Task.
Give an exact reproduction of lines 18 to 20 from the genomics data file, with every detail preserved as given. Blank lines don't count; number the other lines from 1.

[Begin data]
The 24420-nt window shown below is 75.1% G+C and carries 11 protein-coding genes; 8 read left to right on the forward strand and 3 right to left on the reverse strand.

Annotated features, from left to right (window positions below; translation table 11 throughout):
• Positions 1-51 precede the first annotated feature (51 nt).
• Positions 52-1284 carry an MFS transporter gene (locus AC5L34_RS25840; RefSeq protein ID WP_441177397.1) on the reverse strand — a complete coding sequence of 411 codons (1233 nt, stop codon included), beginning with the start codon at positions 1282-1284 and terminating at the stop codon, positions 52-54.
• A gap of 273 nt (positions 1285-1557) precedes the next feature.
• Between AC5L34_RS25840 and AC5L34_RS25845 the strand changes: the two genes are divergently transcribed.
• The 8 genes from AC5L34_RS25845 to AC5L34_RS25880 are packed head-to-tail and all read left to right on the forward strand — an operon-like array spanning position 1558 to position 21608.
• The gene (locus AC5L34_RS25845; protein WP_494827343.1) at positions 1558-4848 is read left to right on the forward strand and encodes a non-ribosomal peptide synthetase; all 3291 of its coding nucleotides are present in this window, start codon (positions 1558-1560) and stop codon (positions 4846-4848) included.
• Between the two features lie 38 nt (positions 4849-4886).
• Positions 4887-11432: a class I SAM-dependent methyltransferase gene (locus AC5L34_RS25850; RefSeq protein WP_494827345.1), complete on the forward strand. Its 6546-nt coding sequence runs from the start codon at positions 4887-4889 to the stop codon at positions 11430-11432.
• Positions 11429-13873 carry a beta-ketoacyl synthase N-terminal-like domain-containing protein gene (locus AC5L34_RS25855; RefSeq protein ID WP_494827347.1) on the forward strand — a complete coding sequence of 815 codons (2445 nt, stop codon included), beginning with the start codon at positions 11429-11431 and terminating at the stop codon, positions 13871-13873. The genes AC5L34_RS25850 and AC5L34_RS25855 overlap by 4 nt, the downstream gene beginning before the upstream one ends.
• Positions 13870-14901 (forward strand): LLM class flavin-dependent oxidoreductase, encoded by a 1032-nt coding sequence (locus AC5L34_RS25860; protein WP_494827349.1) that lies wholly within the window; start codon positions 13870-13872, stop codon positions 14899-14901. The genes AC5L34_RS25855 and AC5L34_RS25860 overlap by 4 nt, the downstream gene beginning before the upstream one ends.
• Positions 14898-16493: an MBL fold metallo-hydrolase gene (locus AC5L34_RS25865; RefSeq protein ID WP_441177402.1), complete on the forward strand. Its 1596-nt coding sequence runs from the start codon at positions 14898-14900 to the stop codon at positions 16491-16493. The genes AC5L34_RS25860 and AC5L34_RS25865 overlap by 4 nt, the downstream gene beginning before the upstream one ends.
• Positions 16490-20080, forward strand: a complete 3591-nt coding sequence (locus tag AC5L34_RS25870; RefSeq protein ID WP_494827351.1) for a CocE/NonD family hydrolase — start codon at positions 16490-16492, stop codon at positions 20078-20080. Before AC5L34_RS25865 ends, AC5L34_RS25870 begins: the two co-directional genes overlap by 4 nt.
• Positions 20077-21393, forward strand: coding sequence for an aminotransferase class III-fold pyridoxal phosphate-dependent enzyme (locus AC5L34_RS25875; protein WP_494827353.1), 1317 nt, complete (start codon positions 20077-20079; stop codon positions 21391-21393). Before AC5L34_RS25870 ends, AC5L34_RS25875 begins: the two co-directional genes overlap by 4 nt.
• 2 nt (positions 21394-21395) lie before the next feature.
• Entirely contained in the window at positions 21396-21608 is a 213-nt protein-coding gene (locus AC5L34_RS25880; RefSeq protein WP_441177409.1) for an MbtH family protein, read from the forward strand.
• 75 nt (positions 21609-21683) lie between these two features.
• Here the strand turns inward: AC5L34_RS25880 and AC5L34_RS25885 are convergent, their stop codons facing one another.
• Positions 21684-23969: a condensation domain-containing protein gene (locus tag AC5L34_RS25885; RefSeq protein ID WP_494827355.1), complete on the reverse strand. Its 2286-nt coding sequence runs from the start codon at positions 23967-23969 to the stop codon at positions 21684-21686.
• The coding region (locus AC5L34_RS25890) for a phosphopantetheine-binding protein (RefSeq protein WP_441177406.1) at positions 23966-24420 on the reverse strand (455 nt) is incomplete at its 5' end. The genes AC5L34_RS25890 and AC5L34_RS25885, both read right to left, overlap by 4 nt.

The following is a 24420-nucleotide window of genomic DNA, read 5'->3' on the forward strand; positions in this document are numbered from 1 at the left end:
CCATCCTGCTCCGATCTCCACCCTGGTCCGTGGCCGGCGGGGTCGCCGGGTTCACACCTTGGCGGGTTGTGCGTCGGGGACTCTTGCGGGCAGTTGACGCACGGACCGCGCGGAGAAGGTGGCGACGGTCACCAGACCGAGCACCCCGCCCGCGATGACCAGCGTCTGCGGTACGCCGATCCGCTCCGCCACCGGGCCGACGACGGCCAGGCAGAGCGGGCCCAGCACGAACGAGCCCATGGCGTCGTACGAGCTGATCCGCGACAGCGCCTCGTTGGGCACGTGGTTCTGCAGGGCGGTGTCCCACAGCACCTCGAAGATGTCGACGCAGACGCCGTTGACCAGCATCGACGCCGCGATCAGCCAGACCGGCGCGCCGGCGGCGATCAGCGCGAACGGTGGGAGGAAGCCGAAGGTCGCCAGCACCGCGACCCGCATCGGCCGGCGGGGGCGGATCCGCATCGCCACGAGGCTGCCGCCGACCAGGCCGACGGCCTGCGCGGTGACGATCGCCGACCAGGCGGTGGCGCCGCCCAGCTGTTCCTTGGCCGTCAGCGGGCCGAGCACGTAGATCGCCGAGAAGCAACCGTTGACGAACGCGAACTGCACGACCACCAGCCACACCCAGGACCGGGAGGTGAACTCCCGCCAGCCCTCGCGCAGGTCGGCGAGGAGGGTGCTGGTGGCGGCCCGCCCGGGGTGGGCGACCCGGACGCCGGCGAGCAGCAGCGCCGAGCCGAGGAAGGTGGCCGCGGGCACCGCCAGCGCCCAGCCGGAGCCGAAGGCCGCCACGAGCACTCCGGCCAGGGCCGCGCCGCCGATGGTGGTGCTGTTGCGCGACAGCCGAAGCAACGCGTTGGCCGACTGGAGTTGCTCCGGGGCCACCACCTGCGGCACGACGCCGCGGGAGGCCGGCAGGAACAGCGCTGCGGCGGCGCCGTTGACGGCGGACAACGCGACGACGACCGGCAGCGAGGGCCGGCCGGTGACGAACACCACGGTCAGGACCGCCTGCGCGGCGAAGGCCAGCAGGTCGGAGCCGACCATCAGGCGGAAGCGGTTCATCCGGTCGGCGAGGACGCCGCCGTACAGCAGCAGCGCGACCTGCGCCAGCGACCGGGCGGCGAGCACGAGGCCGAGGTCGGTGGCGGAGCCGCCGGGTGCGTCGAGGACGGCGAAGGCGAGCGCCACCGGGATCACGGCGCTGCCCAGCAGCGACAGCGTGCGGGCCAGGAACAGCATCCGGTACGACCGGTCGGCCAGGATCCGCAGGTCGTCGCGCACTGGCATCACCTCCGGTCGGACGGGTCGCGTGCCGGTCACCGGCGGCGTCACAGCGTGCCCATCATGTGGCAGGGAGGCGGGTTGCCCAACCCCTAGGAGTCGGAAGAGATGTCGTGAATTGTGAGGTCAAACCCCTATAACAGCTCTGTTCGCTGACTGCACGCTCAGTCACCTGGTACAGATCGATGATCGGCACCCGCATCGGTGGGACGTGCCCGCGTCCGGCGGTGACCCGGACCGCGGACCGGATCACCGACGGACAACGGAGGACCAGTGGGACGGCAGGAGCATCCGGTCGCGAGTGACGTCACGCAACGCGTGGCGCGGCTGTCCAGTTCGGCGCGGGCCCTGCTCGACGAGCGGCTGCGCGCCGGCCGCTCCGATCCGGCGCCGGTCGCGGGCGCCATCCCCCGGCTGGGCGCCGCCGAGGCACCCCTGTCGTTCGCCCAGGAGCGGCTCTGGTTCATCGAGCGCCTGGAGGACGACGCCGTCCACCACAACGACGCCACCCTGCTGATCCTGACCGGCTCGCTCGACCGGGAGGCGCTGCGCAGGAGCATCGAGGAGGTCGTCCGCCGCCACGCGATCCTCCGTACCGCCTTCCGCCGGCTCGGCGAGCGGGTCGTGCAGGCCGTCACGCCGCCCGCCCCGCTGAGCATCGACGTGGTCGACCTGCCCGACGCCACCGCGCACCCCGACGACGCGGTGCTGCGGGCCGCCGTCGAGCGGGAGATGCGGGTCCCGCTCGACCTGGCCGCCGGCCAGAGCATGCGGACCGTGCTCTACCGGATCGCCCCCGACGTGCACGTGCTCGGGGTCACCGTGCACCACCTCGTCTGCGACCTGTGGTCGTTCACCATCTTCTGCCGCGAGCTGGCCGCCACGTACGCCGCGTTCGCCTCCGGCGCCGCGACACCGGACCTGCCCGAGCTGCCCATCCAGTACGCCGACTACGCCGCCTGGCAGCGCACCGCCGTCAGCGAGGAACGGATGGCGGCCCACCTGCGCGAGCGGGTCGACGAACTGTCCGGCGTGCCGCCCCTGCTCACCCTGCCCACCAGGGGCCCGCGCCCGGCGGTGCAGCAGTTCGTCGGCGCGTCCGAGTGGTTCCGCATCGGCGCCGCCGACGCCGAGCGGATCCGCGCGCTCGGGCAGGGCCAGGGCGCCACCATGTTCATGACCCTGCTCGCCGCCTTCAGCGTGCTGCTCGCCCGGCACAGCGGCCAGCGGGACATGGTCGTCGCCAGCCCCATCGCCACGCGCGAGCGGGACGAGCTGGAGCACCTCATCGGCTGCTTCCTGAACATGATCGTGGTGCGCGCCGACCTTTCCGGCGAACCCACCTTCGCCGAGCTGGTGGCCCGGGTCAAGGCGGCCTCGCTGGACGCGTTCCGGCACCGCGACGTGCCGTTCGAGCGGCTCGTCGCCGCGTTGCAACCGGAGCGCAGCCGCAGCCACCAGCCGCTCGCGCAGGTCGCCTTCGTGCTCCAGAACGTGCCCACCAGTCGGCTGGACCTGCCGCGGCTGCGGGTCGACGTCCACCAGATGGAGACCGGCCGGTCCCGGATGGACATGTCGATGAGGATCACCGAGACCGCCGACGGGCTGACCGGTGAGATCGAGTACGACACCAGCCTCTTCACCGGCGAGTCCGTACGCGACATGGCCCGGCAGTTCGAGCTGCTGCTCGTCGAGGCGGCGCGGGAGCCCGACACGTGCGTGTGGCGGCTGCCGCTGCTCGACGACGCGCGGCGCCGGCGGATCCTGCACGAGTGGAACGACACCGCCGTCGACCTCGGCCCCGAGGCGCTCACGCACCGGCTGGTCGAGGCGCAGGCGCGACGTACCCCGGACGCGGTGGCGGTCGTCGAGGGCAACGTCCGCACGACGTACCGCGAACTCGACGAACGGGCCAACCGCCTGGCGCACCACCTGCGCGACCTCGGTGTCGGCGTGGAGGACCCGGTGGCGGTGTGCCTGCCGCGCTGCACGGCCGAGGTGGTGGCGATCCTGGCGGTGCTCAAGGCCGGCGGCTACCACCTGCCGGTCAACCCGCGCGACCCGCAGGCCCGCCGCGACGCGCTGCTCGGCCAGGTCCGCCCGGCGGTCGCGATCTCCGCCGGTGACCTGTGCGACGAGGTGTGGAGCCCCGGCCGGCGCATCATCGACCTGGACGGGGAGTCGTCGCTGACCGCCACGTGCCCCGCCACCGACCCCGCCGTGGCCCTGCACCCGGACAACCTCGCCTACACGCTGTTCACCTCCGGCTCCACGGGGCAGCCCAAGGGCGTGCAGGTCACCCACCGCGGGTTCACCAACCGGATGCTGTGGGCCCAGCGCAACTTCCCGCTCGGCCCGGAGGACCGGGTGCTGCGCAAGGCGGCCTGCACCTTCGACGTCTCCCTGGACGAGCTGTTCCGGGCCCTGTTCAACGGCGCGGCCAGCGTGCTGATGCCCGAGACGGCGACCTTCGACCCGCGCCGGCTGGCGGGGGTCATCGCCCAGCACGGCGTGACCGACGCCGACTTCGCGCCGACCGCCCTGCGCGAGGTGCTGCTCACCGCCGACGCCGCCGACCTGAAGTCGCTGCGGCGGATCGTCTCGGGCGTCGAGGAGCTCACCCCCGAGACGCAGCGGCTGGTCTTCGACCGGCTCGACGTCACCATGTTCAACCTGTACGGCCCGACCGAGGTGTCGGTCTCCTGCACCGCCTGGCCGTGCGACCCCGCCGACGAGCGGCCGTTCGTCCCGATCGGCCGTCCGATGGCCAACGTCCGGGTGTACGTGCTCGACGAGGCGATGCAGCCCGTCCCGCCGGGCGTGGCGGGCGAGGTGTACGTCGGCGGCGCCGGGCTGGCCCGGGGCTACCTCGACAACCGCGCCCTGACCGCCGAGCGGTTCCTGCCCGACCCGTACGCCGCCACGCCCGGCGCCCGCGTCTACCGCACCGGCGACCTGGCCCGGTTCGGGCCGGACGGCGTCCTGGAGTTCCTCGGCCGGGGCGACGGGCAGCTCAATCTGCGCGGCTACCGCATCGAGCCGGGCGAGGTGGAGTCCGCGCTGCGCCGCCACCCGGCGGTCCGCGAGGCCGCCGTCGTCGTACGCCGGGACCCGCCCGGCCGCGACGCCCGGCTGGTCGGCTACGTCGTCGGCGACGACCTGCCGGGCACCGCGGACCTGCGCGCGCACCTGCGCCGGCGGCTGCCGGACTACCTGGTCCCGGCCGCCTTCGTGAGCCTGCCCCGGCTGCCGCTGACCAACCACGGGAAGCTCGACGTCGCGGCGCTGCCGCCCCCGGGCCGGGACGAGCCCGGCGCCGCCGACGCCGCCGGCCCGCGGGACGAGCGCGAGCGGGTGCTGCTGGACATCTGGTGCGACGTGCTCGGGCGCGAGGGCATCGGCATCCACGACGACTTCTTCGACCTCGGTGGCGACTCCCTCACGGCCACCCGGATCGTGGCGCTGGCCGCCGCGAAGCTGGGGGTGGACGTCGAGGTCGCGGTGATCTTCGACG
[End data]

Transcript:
• 75 nt (positions 21609-21683) lie between these two features.
• Here the strand turns inward: AC5L34_RS25880 and AC5L34_RS25885 are convergent, their stop codons facing one another.
• Positions 21684-23969: a condensation domain-containing protein gene (locus tag AC5L34_RS25885; RefSeq protein ID WP_494827355.1), complete on the reverse strand. Its 2286-nt coding sequence runs from the start codon at positions 23967-23969 to the stop codon at positions 21684-21686.